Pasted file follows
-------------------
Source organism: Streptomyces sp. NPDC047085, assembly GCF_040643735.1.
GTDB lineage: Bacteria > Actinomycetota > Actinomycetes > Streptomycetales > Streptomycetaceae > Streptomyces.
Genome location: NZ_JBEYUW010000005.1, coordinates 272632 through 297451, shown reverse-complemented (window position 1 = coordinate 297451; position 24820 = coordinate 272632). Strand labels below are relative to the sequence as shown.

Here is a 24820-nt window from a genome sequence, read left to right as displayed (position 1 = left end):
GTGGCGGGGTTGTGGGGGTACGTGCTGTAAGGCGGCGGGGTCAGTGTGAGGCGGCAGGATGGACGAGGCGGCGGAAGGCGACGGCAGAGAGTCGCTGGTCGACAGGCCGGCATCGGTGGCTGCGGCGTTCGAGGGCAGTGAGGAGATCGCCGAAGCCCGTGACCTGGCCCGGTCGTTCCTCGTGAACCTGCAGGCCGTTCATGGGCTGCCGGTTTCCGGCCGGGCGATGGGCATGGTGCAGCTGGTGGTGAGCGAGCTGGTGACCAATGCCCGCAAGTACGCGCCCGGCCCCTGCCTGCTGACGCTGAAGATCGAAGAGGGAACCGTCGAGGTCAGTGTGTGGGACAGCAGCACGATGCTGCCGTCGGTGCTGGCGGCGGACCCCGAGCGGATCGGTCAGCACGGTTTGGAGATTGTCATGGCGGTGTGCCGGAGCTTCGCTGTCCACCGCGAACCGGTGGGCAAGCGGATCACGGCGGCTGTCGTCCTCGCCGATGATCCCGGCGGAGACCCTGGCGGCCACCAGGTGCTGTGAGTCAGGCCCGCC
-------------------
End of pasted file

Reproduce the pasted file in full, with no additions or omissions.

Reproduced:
Source organism: Streptomyces sp. NPDC047085, assembly GCF_040643735.1.
GTDB lineage: Bacteria > Actinomycetota > Actinomycetes > Streptomycetales > Streptomycetaceae > Streptomyces.
Genome location: NZ_JBEYUW010000005.1, coordinates 272632 through 297451, shown reverse-complemented (window position 1 = coordinate 297451; position 24820 = coordinate 272632). Strand labels below are relative to the sequence as shown.

Here is a 24820-nt window from a genome sequence, read left to right as displayed (position 1 = left end):
GTGGCGGGGTTGTGGGGGTACGTGCTGTAAGGCGGCGGGGTCAGTGTGAGGCGGCAGGATGGACGAGGCGGCGGAAGGCGACGGCAGAGAGTCGCTGGTCGACAGGCCGGCATCGGTGGCTGCGGCGTTCGAGGGCAGTGAGGAGATCGCCGAAGCCCGTGACCTGGCCCGGTCGTTCCTCGTGAACCTGCAGGCCGTTCATGGGCTGCCGGTTTCCGGCCGGGCGATGGGCATGGTGCAGCTGGTGGTGAGCGAGCTGGTGACCAATGCCCGCAAGTACGCGCCCGGCCCCTGCCTGCTGACGCTGAAGATCGAAGAGGGAACCGTCGAGGTCAGTGTGTGGGACAGCAGCACGATGCTGCCGTCGGTGCTGGCGGCGGACCCCGAGCGGATCGGTCAGCACGGTTTGGAGATTGTCATGGCGGTGTGCCGGAGCTTCGCTGTCCACCGCGAACCGGTGGGCAAGCGGATCACGGCGGCTGTCGTCCTCGCCGATGATCCCGGCGGAGACCCTGGCGGCCACCAGGTGCTGTGAGTCAGGCCCGCC